SFPE Discussions

When is a window a wall?

Interested in the views of my most learned colleagues. In an argument with my client regarding a fire wall they’ve decided to fully glaze. This fire wall is protecting a single means of escape safe path, they’ve put in --/60/30sm glazing and I’m arguing it should be --/60/60sm glazing. They’ve pointed to C/AS2 4.16.1 and table 4.2 which permits ‘closures’ …“e.g for passage of …light” to only have --/60/30sm rating.

My argument is that this is missing the intent of C/AS2 and NZBC and an approx 4m long by 3m high fire wall protecting a safe path needs to have a --/60/60sm rating!

C/AS2 4.2.1 is the definitive answer for me (“glazing in fire separations shall be fixed fire resisting glazing having the same FRR values for integrity and insulation as the fire separation”) but seems to contradict 4.16.1?!

Yes you are correct.

4.16. has the requirements for closures (these are elements that CLOSE a hole in a fire separation i.e. doors and access panels/hatches) .
The fully glazed wall is The fire separation and therefore has to have the fire resistance rating required of the wall.
The lesser insulation rating required of a closure recognises the fact that as it is a closure it is unlikely to have room contents close to it or at least not directly in front of it and therefore a radiating object wont be close to the closure.

Hope this helps



Adding to Nick’s comments:
A window is part of a wall, unless it is a vision panel within a doorset.

A wall requiring a 60 minute Life Rating in a building that doesnt have sprinkler protection on both faces of the wall will requires a 60/60/60 if it is load bearing, and -/60/60 if it is not load bearing. A fire separation is defined as having passed the standard fire test for the duration of the rating specified, which by default does not include smoke stopping capability. However; C/AS2 does require fire separations enclosing safepaths to also have smoke stopping capability. Therefore; for a window in a -/60/60sm fire and smoke separation, the glazing also needs to be -/60/60sm. However; NZS4232.2:1998 only tests for integrity not insulation. There is no cited standard in C/AS2 for the insulation test on glazing unless its within a door assembly in which case NZS4520:2010 would be the method of testing. Neither of these standards include tests for smoke stopping capability.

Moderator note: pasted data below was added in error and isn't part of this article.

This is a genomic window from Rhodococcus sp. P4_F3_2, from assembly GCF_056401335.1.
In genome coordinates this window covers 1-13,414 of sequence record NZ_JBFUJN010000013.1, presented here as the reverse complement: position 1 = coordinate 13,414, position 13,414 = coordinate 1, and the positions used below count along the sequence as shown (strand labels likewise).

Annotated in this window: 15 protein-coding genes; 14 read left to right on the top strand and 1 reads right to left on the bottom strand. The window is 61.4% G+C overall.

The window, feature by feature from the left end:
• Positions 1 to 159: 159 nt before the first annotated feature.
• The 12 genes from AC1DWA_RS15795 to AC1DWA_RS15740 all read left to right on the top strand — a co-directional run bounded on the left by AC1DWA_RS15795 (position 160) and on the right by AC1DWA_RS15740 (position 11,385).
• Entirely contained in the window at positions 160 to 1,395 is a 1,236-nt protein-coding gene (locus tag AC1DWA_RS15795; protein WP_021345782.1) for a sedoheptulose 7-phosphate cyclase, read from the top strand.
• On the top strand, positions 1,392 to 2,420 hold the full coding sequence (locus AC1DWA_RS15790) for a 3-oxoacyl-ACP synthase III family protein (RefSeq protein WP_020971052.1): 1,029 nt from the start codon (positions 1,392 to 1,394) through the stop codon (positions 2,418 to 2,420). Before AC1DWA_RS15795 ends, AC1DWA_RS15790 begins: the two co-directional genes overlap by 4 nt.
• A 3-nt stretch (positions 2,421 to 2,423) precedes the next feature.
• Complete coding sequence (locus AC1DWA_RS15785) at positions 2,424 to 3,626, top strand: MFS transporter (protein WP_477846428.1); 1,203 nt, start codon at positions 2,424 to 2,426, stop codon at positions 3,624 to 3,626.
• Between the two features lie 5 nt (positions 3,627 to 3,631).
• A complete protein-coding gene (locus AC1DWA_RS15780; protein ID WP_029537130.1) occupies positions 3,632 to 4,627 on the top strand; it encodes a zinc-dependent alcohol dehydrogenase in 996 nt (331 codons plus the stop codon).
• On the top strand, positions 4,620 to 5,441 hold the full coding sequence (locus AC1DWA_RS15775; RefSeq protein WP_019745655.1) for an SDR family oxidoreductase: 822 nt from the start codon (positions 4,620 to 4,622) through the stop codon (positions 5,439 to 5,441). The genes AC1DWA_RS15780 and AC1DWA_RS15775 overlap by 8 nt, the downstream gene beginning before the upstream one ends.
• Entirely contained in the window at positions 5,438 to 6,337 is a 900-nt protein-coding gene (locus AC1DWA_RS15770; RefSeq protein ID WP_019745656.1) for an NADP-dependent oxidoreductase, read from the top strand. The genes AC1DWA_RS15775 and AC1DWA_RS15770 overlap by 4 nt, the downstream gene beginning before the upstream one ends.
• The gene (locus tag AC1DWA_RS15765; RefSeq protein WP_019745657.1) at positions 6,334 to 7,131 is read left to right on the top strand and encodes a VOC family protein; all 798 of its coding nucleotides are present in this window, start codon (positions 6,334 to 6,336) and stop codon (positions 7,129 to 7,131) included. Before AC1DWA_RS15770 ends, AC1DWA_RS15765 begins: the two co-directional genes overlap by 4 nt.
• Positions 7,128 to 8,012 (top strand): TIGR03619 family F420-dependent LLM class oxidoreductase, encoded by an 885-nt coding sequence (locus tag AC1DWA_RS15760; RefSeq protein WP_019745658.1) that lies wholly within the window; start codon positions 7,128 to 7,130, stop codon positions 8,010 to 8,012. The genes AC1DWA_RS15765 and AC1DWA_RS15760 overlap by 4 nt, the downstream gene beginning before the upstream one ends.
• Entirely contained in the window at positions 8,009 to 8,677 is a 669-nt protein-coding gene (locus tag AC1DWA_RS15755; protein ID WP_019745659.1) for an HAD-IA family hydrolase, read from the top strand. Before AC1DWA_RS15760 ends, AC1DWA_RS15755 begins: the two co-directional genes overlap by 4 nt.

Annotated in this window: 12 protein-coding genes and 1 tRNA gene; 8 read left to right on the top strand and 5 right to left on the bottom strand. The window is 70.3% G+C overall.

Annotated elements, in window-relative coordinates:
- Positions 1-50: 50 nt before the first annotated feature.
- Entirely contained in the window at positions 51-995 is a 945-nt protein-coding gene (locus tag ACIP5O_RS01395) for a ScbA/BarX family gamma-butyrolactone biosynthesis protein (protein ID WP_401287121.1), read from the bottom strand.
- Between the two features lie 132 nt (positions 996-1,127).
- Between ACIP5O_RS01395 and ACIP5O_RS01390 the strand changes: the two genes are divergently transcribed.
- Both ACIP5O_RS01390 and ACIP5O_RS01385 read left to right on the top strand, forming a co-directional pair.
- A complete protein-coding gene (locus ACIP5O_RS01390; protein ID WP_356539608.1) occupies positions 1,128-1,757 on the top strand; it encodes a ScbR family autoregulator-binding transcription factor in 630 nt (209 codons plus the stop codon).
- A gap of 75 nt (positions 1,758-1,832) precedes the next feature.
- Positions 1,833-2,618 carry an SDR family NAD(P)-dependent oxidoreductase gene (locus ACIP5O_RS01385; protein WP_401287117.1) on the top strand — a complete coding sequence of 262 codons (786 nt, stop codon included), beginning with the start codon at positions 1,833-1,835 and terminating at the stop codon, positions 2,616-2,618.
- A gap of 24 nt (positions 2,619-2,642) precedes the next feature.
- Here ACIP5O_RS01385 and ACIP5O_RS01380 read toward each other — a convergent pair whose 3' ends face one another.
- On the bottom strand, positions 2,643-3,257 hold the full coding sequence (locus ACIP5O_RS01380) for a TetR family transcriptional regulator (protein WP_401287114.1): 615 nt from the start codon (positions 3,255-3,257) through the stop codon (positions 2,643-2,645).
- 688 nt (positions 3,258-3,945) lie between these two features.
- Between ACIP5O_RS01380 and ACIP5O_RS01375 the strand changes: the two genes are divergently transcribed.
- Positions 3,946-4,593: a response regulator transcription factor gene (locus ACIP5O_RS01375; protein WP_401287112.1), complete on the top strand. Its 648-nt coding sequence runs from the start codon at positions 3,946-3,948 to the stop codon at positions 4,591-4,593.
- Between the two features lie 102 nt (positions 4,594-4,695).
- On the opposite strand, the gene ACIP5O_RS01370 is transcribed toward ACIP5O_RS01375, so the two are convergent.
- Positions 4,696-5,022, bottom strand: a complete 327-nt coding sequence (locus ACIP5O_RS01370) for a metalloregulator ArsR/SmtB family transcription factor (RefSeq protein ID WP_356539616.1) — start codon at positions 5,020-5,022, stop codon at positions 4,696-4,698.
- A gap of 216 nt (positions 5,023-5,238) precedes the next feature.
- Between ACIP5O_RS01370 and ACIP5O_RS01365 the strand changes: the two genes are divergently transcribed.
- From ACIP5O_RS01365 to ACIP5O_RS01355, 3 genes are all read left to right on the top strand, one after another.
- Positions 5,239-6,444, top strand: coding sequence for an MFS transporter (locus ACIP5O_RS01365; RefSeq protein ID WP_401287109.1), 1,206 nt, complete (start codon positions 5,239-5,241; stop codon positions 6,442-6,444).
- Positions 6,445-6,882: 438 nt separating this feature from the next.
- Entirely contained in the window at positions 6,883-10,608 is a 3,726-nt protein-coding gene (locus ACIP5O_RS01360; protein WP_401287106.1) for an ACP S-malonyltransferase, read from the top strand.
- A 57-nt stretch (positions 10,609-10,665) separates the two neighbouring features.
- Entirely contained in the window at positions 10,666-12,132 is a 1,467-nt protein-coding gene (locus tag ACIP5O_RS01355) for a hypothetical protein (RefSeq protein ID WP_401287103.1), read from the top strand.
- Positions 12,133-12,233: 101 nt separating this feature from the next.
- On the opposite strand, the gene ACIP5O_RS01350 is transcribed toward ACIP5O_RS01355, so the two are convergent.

Again assuming the building is not sprinkler protected, a fire door only needs to be rated for integrity for the fire separation that it is within, and the insulation value is only required to be 30 minutes. The standard is NZS4520:2010 which tests for integrity and insulation but not for smoke stopping capability. For vision panels as small as 65,000mm2, the insulation value can be ignored. This is the total area of vision panels per doorset, not the maximum individual area of each vision panel in a door set.

Brilliant, cheers Nick. I always wondered why this allowance for a lowering of the insulation was permitted for a fire door, your comment regarding the burning items not likely to be in front makes perfect sense.

I would agree with the people above that using C/AS2 the insulation rating is required.
However if the design is undertaken using C/VM2 the reason for the fire separation would need to be looked at and a lower insulation rating maybe justified (or no insulation rating). If it is for means of escape then C/VM2 would permit egress past a glass screen with the 30 minute insulation rating (refer 3.6.1 g) which address egress past a window or glazed panel, analysis is not required where the insulated glazing has an FRR of not less than -/30/30. (you can also do a calculation if no insulation).

Might want to check out the definition of an external wall and split out the primary from the secondary elements. Regardless of the extent of the glazing it will always be secondary to the elements requiring structural adequacy. Fire separations need both.